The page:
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Queen & Slim – Movie Review

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Queen & Slim – Movie Review

Rating: B+ (Very Good)

Trailer/Thumbnail Courtesy eOne Films

Taking the runaway movie and turning it into a commentary on the racial tensions between African-Americans and the police, Queen & Slim is a strong feature debut for music video director Melina Matsoukas, while also showing the versatile writing skills of Lena Waithe. From the opening scene, the film is able to show the growing relationship between the two leads. Most importantly, we have an investment in them surviving the situation they have been thrust into. The movie explores the themes in a necessary and timely manner, presenting a needed point-of-view to the way black people are treated by the cops.

This is the kind of film where one feels on edge through most of it, as there’s an uncertainty over whether the police are closely approaching. An early scene where the whole ordeal begins is particularly hard to watch, as Matsoukas shows the horrible actions of a policeman who unfairly targets the leads. Jodie Turner-Smith and Daniel Kaluuya are able to create the needed sympathy for these young people dealing head-first with the way racism has turned an ugly head in their direction. Both deliver great performances that flesh out characters that are already well rounded on the page. The opening scene is especially important in establishing them and their personalities.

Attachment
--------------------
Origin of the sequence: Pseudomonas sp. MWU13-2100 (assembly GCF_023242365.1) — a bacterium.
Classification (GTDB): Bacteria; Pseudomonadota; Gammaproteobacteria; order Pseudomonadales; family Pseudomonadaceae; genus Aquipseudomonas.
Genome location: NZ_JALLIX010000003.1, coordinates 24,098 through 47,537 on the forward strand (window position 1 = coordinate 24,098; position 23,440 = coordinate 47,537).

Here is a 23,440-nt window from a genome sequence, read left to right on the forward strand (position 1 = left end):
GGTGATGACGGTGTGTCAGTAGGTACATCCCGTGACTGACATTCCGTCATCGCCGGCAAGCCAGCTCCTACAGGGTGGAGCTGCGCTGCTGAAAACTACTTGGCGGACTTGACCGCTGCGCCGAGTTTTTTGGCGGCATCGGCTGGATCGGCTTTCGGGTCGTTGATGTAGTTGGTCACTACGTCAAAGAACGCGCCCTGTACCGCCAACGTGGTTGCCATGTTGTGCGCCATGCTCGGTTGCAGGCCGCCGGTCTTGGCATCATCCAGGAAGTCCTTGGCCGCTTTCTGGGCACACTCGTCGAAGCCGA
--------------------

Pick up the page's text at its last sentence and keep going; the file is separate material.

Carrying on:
The film also acts as a travelogue for the United States, particularly the black communities. Matsoukas and director of photography Tat Radcliffe present the neighbourhoods in ways that allow them to feel real on the screen. Each person Queen and Slim meet leaves a memorable impression and serves an important role in their journey. Queen & Slim avoids feeling episodic, due to the natural way in which their relationship progresses and they find out new things about one another. Between the more tense scenes, Matsoukas and Waithe allow for moments to stop and let the characters talk about their lives.

The filmmakers definitely have a lot to say about the state of racism within the United States today, with emphasis on attitudes towards the law enforcement. One would need to have their head in the ground to not notice the number of unprovoked shootings of black people committed by police officers. Queen & Slim properly shows why this angers many people and Matsoukas and Waithe understandably show their support for the “Black Lives Matter” movement, even if it’s not directly named. The protests that erupt due to Queen and Slim’s actions are able to show why these movements exist and the need for change. Some may accuse this film of choosing to be an After School Special, but there are some issues that need to addressed headfirst and without subtlety.

The second half of Queen & Slim may not have the same spark as the beginning of the film, but Melina Matsoukas and Lena Waithe still keep the narrative engaging as our two leads go on the run. They present a snapshot of the United States and the tension that exists in many communities. Most importantly, the titular characters are able to be flawed, but likeable, as helped by Daniel Kaluuya and Jodie Turner-Smith’s performances. Waithe gives the best dialogue to these two and the actors have a real screen presence. Queen & Slim is definitely a message movie, but it’s an important message and presented with a strong vision.

Stefan Ellison

Stefan Ellison